So why does cybersecurity get such a raw deal?  Could it be that the anticipated costs of cybersecurity attack are simply not that high for some businesses?  While breaches like that which Target experienced show that cybersecurity attacks can impose significant costs on a business and lead to lower revenues, damaged reputations, and executive departures, not all companies are similarly exposed.  But that’s only part of the issue.  Unlike the legal field, there is far less consensus among cybersecurity professionals about just how much investment is required to avoid a given amount of cost.  We assert that it is complicated with sophisticated adversaries who are constantly changing their tactics.  All professions resort to the “it’s complicated” line when they are presented with an issue that they should understand but don’t.  It’s why the most popular answer you’ll get from a lawyer is “it depends.”  That doesn’t mean that these issues are not hard.  They are.  Just start perusing a treatise on corporate taxation or the generally accepted accounting principles on the treatment of intangibles and see if your head doesn’t start to spin.  But our peers in legal and finance tend to get a lot more face time with the CEO and the Board.

So what does a lowly CISO do?  To begin, start by getting some real data on costs.  Lawyers constantly follow court decisions and regulatory actions because their company could be next.  The costs that their peers incur often offer the best insights on what the expected costs are to their company.  And of course those same decisions offer assistance on what to do to avoid those costs.  But even their lawyers hedge.  All companies must take risks.  Some economists even equate risk with profit.  That means that lawyers can never be certain that all future fines and adverse judgments can be avoided.  Sometimes the nature of the business implies some amount of legal risk.  And sometimes the benefits of taking risk outweigh the potentials costs.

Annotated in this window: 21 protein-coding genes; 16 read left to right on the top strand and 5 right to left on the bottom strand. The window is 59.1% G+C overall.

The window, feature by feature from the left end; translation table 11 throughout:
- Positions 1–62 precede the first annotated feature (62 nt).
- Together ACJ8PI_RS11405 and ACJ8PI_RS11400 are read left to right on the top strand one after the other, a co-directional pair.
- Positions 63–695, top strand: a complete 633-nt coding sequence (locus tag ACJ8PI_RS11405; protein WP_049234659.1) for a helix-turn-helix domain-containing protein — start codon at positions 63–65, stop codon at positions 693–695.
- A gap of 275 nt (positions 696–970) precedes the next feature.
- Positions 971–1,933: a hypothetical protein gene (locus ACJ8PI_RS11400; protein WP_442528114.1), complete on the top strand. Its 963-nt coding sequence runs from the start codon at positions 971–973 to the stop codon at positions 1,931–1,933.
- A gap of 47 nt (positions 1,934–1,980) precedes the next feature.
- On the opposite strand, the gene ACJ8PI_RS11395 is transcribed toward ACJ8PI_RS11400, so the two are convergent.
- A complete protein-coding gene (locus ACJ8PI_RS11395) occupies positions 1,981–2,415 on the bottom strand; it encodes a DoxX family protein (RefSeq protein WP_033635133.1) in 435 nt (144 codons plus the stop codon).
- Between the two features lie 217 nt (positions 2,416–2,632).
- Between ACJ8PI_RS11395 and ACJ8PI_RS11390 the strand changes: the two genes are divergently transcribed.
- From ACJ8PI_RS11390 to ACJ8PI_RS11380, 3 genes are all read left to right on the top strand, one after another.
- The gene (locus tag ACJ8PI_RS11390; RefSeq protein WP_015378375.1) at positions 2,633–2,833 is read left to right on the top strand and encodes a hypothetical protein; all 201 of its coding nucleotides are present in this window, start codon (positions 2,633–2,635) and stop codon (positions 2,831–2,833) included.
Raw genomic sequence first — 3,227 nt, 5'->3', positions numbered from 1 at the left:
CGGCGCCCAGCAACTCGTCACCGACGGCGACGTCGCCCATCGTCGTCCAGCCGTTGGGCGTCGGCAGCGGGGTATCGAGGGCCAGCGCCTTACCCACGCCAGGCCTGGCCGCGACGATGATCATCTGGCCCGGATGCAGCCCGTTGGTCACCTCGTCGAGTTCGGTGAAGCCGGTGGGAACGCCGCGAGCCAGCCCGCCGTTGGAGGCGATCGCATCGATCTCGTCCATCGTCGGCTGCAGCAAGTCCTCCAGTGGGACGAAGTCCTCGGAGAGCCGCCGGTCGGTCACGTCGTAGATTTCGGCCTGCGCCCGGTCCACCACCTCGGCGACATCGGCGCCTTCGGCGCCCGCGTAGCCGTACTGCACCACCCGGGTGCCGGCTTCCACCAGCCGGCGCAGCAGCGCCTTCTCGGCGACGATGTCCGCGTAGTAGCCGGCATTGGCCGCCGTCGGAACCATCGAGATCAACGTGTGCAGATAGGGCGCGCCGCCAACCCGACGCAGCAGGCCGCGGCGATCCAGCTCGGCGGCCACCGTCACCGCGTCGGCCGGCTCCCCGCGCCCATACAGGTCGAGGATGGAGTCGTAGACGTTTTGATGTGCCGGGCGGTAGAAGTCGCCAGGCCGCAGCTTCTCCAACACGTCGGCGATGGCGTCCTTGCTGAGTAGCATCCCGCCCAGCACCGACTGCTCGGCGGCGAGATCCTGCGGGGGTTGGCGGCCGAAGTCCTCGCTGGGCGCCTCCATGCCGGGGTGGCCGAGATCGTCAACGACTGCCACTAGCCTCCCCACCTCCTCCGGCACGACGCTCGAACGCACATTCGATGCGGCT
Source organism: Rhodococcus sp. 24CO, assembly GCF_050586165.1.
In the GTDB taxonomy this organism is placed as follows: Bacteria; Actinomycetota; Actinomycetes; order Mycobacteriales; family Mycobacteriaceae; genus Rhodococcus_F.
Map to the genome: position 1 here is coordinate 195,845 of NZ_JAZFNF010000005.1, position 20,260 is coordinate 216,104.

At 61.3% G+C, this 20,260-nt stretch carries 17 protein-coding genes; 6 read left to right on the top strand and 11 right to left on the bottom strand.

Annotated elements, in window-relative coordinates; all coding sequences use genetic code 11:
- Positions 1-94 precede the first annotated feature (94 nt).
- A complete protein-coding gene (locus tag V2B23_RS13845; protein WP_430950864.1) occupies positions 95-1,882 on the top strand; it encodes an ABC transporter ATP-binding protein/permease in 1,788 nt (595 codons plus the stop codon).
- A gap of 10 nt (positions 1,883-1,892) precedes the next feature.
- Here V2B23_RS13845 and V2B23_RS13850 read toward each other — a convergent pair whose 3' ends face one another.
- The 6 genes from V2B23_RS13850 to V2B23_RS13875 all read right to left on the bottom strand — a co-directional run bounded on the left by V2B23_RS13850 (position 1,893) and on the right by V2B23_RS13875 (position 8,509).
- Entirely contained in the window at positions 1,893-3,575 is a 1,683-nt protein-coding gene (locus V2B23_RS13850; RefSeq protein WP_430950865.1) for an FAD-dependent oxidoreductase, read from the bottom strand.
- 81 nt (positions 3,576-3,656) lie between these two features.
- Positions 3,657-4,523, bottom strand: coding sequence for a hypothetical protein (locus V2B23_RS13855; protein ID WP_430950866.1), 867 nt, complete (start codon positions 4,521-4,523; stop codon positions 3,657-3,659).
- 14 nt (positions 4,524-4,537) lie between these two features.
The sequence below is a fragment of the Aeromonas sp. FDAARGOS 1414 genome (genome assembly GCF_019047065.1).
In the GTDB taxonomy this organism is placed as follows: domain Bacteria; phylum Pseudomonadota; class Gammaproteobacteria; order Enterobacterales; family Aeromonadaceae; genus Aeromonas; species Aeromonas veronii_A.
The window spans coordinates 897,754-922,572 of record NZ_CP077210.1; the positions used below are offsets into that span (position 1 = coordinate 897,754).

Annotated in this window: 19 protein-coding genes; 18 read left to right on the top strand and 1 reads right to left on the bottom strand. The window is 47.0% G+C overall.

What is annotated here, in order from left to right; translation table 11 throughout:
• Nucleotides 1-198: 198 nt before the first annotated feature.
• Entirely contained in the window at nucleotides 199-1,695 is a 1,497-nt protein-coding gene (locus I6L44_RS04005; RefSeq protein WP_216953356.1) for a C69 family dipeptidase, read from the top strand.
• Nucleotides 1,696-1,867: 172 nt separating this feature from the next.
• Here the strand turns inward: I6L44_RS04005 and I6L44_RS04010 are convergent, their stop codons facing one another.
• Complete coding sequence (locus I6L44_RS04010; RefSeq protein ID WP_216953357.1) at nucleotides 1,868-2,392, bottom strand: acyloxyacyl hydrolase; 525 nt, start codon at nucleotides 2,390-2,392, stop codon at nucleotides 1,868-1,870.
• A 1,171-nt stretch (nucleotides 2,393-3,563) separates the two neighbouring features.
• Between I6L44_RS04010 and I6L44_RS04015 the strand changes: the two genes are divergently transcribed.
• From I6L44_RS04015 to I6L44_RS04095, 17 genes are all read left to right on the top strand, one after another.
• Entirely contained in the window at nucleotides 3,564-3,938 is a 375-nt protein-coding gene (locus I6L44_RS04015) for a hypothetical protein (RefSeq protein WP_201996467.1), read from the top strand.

None of that should be unfamiliar to a cybersecurity team.  But yet it seems we fumble the message to the top.  Leadership wants a clear and concise explanation of the risks and their future costs with the understanding that there is no certainty.  They want to know what their peers are doing about it and how much an investment will likely lead to avoidance of higher costs or even reduction in current costs incurred.  That’s what they expect from all their line and functional managers.  Cybersecurity should not be any different.  Of course, in the end, the CISO may discover that the likely impacts associated with the cybersecurity risks that the company faces don’t rise to the level that business lines or some other functional areas face.  But that’s not so bad.  It just may mean that the next cyber attack won’t cost you your job or bankrupt the company.  Given the inevitability of breaches these days, being underfunded is hardly the worst possible scenario.  And if it is, there’s bound to be a stressful and career-limiting CISO job opening up somewhere.